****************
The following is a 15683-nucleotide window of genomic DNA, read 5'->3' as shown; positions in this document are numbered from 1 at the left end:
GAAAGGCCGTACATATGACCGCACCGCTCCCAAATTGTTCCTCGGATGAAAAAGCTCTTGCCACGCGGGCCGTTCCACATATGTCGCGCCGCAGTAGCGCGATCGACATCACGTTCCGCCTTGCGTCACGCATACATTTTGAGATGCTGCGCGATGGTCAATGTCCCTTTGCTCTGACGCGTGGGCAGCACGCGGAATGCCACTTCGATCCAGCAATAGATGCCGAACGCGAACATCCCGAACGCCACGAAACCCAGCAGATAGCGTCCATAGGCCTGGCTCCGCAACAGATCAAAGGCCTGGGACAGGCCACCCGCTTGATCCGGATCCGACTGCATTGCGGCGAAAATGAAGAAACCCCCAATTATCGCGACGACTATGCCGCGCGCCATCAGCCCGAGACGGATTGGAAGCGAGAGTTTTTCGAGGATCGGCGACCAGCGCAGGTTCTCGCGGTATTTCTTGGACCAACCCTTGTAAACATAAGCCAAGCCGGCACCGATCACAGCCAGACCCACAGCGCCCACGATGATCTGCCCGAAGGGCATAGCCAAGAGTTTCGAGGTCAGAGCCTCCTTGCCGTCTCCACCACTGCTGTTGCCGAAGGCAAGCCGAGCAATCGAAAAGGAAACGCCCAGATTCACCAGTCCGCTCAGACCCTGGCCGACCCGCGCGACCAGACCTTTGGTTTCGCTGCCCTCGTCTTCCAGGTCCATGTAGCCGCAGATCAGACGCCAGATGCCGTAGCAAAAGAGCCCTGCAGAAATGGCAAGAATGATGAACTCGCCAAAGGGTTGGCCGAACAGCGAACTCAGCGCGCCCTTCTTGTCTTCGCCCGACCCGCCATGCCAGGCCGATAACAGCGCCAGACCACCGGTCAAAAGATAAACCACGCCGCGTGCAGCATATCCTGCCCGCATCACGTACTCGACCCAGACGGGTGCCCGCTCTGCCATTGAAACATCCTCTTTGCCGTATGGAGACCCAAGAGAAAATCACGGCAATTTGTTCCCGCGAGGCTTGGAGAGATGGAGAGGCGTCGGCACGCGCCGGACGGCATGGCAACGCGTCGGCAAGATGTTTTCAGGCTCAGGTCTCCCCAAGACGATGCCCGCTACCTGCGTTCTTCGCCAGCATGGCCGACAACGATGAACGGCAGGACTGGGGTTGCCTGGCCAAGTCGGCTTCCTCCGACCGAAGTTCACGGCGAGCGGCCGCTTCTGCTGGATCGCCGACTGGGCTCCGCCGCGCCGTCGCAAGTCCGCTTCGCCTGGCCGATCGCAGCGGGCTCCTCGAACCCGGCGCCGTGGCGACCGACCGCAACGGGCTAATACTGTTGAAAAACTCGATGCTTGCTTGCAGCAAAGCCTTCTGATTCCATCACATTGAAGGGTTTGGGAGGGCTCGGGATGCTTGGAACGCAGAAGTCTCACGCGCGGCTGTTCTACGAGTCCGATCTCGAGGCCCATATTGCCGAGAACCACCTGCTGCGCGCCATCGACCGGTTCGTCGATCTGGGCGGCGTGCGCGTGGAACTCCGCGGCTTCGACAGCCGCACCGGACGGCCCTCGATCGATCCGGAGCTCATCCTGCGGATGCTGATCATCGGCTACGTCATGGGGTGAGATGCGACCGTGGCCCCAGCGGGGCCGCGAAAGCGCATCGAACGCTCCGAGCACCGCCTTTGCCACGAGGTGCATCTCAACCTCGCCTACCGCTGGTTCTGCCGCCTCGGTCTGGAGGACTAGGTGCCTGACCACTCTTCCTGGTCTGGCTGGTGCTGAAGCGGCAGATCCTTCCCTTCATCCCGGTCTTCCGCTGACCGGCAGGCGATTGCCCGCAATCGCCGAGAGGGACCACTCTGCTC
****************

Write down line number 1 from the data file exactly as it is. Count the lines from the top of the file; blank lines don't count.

The following is a 15683-nucleotide window of genomic DNA, read 5'->3' as shown; positions in this document are numbered from 1 at the left end: